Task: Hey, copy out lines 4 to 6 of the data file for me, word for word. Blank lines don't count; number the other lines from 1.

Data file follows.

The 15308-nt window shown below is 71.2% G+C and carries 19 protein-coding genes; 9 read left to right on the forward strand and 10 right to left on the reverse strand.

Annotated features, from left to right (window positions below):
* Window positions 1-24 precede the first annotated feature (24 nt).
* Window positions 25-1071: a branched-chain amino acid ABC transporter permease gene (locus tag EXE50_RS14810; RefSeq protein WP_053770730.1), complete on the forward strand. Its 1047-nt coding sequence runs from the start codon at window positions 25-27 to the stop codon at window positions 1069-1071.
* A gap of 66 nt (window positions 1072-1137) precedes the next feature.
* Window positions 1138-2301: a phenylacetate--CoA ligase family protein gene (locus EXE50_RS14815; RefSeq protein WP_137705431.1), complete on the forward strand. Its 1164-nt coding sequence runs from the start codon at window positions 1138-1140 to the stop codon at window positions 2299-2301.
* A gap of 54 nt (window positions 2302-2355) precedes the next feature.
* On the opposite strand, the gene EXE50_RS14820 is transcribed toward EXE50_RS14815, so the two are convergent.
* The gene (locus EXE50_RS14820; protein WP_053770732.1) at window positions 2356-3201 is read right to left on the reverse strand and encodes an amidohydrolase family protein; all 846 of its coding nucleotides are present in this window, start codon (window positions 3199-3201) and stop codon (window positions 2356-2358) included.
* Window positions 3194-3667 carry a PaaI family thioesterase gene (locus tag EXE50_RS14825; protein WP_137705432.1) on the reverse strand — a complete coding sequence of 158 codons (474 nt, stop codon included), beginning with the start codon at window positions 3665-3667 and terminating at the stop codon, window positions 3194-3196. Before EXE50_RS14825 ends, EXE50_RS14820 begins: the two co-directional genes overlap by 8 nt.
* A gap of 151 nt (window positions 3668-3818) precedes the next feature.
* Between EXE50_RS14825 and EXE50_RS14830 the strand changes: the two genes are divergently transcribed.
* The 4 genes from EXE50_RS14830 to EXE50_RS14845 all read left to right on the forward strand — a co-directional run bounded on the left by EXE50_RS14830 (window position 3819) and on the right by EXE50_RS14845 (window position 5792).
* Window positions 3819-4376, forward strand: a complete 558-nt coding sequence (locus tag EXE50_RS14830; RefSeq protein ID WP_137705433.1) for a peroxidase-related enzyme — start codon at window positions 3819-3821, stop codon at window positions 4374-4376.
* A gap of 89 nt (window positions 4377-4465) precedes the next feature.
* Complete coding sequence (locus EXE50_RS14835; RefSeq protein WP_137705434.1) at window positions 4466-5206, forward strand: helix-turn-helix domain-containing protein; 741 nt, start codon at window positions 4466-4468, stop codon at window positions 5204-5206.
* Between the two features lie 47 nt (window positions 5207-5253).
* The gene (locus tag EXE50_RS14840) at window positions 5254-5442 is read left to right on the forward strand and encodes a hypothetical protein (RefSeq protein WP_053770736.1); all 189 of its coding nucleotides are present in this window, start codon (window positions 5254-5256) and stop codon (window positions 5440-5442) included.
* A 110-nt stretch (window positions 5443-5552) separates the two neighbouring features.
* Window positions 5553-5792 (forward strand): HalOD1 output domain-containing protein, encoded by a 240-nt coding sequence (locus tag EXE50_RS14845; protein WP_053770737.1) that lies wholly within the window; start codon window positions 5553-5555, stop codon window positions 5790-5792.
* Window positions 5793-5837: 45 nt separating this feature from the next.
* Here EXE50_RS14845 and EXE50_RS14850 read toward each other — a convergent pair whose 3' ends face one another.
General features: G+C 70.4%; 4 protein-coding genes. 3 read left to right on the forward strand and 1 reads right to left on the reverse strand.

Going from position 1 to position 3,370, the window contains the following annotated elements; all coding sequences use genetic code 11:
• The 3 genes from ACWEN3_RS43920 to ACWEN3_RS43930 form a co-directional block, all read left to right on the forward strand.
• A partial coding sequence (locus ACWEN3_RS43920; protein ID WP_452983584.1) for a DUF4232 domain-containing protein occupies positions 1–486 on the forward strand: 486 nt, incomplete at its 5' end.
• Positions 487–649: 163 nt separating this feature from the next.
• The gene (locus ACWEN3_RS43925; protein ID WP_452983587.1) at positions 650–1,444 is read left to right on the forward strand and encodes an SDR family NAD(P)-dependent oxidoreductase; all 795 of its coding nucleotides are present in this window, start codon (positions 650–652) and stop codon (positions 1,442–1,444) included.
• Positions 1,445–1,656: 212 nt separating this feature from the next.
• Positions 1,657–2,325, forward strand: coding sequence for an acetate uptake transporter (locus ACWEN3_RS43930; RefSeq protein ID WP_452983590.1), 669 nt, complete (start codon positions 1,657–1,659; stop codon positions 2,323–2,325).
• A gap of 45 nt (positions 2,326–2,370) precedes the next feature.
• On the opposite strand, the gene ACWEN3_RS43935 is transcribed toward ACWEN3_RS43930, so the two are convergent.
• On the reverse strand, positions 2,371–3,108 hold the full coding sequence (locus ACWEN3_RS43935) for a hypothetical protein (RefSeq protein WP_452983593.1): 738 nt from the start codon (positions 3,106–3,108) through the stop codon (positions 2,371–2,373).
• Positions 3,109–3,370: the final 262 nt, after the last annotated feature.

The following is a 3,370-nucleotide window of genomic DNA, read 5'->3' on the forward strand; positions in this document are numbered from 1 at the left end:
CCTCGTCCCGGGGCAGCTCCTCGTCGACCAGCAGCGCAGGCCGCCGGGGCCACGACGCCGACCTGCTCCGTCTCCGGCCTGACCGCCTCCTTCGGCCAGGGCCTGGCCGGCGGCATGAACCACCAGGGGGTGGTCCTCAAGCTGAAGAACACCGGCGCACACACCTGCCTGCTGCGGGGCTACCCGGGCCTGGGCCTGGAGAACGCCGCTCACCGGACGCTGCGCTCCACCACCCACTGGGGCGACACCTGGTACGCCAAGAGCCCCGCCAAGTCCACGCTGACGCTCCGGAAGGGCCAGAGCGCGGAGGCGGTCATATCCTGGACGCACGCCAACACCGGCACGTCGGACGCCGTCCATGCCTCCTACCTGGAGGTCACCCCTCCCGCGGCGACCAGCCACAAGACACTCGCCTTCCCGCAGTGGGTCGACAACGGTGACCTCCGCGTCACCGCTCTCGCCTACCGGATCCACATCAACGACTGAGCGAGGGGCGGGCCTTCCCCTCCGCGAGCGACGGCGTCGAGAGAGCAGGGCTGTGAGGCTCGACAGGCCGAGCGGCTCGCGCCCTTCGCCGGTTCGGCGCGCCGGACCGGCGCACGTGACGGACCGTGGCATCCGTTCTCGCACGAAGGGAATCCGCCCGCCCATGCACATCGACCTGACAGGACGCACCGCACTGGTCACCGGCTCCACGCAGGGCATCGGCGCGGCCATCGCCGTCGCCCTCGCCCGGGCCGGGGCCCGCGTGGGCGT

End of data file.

* Window positions 25-1071: a branched-chain amino acid ABC transporter permease gene (locus tag EXE50_RS14810; RefSeq protein WP_053770730.1), complete on the forward strand. Its 1047-nt coding sequence runs from the start codon at window positions 25-27 to the stop codon at window positions 1069-1071.
* A gap of 66 nt (window positions 1072-1137) precedes the next feature.
* Window positions 1138-2301: a phenylacetate--CoA ligase family protein gene (locus EXE50_RS14815; RefSeq protein WP_137705431.1), complete on the forward strand. Its 1164-nt coding sequence runs from the start codon at window positions 1138-1140 to the stop codon at window positions 2299-2301.